The striking Snowcap, like the Honduran Emerald and Mangrove Hummingbird, is found only in Central America. It is uncommon across its range, but when seen, it is unforgettable. The male's plumage is a unique mix of iridescent bronzes, purples, and dark reds, contrasting with a shining white cap that stands out like a beacon in the shade of the humid forests where this species occurs. Typical of many hummingbirds, the female Snowcap has more subdued plumage — green above and white beneath, without the flashy white cap.
Additional features make this Central American specialty a sought-after sighting.
At 2.5 inches long, the Snowcap is one of the of the world's smallest hummingbirds — only a quarter of an inch longer than the tiny Bee Hummingbird of Cuba, generally considered to be the world's most diminutive bird. Also, the Snowcap weighs less than a penny. In fact, it is so small that it's often mistaken for a bumblebee, moth, or other large insect.
The Snowcap is resident in Honduras, Nicaragua, Costa Rica, and western Panama. It breeds in humid forests on Caribbean-facing mountain slopes, at elevations of 1,000 to 2,600 feet. After the breeding season, most descend to adjacent lowlands, a phenomenon called altitudinal migration that is seen in other birds ranging from the Resplendent Quetzal to the Rainbow-bearded Thornbill.
Although widely distributed, the Snowcap is often difficult to find, and its numbers are suspected to be declining.
Male Snowcaps sing on group display grounds, known as leks. Their song is a squeaky chatter: tsitsup tsitsup tsitsup tsuu ttsee.
(Audio: Gabriel Leite, XC489633. Accessible at www.xeno-canto.org/489633)
The Snowcap sips nectar at small flowers on trees, vines, shrubs, and epiphytes, ranging from high in the tree canopy down to eye level. Like other hummingbirds, it also takes tiny insects. Male Snowcaps establish feeding territories and aggressively defend them against other males and also large insects that try to feed there. Although Snowcaps will visit feeders, they are often chased away by larger, more aggressive hummingbird species.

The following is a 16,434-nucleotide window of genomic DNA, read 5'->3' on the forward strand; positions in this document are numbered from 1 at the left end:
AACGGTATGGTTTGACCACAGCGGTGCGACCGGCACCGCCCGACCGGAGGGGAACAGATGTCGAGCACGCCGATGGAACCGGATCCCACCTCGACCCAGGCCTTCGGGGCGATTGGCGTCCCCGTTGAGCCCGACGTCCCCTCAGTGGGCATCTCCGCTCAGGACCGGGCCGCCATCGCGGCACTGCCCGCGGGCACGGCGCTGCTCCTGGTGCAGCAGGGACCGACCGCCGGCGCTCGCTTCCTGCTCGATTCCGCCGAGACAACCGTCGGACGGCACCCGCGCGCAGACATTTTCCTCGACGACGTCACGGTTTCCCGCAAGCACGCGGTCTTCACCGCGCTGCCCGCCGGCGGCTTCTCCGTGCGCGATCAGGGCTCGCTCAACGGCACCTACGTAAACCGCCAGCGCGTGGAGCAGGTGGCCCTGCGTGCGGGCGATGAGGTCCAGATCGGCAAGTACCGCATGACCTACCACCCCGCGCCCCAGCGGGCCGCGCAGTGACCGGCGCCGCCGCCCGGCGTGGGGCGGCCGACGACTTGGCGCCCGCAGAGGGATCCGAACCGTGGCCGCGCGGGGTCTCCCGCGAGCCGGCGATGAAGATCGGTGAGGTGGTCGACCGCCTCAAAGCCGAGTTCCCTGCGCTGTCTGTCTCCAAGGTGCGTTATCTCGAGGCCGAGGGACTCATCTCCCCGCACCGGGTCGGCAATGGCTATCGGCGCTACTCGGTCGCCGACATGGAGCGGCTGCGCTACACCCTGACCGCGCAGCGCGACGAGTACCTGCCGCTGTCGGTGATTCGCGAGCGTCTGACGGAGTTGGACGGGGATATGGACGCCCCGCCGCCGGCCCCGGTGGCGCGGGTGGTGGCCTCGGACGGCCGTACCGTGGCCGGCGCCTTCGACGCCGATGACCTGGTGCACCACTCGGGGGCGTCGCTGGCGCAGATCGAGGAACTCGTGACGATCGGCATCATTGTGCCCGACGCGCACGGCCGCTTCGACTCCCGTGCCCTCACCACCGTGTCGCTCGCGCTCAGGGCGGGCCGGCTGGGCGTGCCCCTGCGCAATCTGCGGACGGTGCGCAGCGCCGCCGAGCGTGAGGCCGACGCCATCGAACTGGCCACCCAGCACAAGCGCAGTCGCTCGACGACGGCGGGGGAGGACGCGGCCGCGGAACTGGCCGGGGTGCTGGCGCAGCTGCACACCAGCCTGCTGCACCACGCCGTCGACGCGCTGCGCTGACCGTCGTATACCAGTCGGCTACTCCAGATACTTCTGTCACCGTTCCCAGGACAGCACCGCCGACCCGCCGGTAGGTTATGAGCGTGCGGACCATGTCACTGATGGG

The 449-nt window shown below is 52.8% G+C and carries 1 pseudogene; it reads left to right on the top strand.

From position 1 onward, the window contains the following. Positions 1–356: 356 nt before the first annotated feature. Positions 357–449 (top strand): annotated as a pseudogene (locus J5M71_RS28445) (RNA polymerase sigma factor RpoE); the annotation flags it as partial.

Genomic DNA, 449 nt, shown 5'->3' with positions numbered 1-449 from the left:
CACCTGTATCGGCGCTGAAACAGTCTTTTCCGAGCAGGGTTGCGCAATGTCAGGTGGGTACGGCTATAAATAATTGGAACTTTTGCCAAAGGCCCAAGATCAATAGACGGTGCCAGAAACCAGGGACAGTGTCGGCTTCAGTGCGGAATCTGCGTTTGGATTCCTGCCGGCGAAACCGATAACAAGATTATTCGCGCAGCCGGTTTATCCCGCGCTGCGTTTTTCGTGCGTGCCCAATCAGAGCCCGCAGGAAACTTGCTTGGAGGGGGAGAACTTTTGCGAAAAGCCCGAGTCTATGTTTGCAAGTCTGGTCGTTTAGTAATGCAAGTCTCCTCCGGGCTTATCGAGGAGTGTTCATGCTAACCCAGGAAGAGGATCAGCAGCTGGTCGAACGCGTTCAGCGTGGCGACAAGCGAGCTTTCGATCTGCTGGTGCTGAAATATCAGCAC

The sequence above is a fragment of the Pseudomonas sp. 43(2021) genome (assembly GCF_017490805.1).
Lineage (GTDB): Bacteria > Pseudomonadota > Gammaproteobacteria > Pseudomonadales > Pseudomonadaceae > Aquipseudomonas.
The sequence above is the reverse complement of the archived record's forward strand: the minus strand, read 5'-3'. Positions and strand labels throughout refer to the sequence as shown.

Many native plants rely on hummingbirds like the Snowcap for pollination. The tubular flowers favored by hummingbirds exclude most bees and butterflies and, as a result, prevent pollination by any visitors except for these long-billed birds.
From Lek to Nest
During the breeding season, male Snowcaps join small leks, usually at forest edges, to sing and display to visiting females. A male's white cap is thought to serve as a signal of his breeding fitness, as is the case with the iridescent crowns of other species such as Costa's or Anna's Hummingbirds.
Once a female Snowcap mates, she leaves the lek to build a nest and raise her young alone. First, she chooses a protected spot low in a shrub or tree; then she weaves her cup-shaped nest of plant fibers and mosses, lining it with soft hair and down. She reinforces her nest with elastic material such as spider webs, which allow the nest to stretch to accommodate quickly growing chicks. The female Snowcap lays two eggs, on average, and incubates them for around two weeks. She feeds her young regurgitated nectar and insects, the latter providing protein for quick growth. Young Snowcaps grow rapidly and leave the nest after only two to three weeks.
Tiny Bird Faces Big Threat
The chief threat to the Snowcap is habitat loss from deforestation. Although locally common in some places, this tiny hummingbird is thought to be declining across its range.
ABC has supported the Tirimbina Biological Reserve in Costa Rica, which protects Snowcap habitat. That reserve is a partner in our Latin American Bird Reserve Network. In 2009, ABC supported the purchase of easements totaling nearly 11,000 acres to expand Braulio Carrillo National Park in Costa Rica, which also provides habitat for this lovely hummingbird.
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